PLAINFIELD, NJ - An ordinance to restructure management of Plainfield’s Special Improvement District won final City Council approval Monday and will take effect in June.
The vote was 5-1, with Councilwoman Diane Toliver voting “no” and Council President Charles McRae and members Joylette Mills-Ransome, Rebecca Williams, Steve Hockaday, Barry Goode voting “yes.” Cory Storch was absent.
In public comment before the vote, SID member Lori Trachtenberg said, “We do not want the city to control the SID.”
SID President Nimrod Webb next urged the governing body not to change to a city-appointed board, saying no one has complained about the present management. Webb invoked Mother’s Day, saying “If you vote against somebody who has done good works, what would your mother think?”
But the next two speakers endorsed the change.
Jeff Spelman, owner of The Coffee Box, said he supports the change, saying the “two groups of seven” that would take control will not be “just a rubber stamp of the mayor,” but will get advice and consent of the council.
"I’m interested in seeing what the board can do in this time of exciting growth,” Spelman said.
The two groups will be the Central Business District Management Corporation, which will operate and manage the district, and the Central Business District Advisory Board, which will have budgetary and reporting functions.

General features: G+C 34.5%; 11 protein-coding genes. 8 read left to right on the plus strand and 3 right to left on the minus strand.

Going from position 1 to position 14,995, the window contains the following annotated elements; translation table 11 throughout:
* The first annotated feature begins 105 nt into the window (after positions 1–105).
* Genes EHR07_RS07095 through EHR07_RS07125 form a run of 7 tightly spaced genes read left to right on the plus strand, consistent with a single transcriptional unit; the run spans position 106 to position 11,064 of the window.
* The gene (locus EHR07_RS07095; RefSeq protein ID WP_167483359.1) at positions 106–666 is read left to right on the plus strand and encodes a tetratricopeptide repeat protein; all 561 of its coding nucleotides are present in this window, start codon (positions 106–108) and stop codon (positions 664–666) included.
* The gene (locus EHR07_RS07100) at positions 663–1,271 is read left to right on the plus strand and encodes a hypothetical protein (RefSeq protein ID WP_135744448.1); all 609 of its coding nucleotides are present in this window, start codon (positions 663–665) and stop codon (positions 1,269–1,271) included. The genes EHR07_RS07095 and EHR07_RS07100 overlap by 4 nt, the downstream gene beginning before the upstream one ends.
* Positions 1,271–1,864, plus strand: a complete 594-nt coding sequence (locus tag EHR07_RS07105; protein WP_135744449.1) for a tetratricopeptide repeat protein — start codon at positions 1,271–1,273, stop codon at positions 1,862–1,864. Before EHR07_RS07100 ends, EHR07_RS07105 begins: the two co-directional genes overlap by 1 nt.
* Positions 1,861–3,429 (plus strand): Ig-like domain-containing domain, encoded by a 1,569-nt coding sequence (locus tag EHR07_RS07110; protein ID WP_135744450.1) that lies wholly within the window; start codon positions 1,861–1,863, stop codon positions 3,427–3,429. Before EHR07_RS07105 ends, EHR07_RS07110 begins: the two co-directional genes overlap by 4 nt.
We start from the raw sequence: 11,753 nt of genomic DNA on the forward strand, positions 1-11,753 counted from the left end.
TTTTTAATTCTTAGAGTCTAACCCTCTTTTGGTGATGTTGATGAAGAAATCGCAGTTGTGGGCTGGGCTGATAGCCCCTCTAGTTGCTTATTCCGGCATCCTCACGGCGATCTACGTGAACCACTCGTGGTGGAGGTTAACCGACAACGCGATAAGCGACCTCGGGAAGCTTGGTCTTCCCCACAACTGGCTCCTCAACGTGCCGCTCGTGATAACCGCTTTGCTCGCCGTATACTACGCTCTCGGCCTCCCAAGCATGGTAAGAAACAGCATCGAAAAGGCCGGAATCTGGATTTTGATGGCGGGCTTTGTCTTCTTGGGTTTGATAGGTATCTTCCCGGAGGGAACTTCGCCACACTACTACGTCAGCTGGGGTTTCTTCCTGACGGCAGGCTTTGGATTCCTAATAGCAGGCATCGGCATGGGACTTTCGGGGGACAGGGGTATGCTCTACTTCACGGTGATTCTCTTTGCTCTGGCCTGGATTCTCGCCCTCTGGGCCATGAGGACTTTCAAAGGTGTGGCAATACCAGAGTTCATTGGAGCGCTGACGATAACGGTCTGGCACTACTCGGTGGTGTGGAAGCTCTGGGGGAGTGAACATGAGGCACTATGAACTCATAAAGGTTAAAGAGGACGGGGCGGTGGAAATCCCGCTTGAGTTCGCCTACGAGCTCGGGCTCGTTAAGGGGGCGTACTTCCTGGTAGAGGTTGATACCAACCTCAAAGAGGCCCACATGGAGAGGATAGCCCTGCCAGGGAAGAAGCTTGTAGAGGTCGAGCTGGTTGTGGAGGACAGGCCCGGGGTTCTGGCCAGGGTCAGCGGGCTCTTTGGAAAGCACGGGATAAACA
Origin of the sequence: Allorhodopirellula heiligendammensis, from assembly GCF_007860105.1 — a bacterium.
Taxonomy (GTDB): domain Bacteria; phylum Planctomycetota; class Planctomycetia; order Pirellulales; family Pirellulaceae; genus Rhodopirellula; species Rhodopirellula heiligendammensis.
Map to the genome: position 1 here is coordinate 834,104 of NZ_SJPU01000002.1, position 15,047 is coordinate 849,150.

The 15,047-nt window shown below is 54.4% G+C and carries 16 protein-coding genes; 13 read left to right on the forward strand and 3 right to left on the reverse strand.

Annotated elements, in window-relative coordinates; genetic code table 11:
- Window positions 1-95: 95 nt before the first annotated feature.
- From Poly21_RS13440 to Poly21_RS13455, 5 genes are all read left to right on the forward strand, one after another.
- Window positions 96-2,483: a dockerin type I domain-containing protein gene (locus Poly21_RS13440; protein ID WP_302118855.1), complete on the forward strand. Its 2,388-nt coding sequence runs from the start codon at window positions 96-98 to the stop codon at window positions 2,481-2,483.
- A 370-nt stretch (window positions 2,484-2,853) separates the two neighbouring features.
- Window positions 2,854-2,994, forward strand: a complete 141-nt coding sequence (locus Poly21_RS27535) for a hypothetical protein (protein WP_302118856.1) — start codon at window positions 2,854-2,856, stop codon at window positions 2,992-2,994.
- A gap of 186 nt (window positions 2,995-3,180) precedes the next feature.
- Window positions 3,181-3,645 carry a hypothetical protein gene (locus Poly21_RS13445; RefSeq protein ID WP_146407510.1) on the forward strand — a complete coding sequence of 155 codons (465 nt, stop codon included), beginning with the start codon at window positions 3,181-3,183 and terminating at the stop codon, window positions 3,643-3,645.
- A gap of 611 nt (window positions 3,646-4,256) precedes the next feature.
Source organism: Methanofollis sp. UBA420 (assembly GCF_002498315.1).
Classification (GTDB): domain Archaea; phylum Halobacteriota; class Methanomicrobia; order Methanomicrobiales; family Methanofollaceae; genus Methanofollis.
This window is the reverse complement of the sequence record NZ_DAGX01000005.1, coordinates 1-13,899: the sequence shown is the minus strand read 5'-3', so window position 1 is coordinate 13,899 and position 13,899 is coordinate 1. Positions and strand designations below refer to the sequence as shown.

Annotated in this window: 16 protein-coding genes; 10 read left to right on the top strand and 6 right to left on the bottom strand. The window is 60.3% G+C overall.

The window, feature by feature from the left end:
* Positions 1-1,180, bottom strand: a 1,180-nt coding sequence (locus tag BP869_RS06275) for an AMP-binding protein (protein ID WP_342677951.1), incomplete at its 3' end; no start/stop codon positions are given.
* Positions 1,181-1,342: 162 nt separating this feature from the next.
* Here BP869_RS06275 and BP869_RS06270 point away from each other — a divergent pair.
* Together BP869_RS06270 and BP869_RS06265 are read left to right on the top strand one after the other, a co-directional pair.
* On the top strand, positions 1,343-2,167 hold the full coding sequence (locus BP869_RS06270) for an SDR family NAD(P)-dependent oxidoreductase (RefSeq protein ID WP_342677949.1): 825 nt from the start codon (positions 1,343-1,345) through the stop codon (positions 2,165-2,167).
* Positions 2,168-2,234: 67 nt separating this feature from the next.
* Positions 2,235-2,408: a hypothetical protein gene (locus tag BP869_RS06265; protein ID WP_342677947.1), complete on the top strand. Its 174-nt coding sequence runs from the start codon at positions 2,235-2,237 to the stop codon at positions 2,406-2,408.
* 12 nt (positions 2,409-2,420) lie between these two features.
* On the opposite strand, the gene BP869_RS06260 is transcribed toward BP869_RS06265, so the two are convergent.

Business owner Miguel Vargas agreed with Spelman, saying he had nothing against the existing SID, but he had never been approached by anyone from it.
“I believe we do need something new,” he said.
Vargas did question language in the ordinance regarding donations to the SID, saying a “successful businessman” might be favored by the board, but Corporation Counsel David Minchello said the sole purpose of the SID was to advance the business interests of the town.
“I would not be concerned about any preferential treatment,” he said.
The current SID management sends a quarterly publication, “Positively Plainfield to all households, decorates the district for holidays and organizes seasonal events. The new SID will be able to start in June.
The ordinance passed Monday is the second try to change the organization. An ordinance passed in December was tossed out in Superior Court for lack of proper notice to those affected.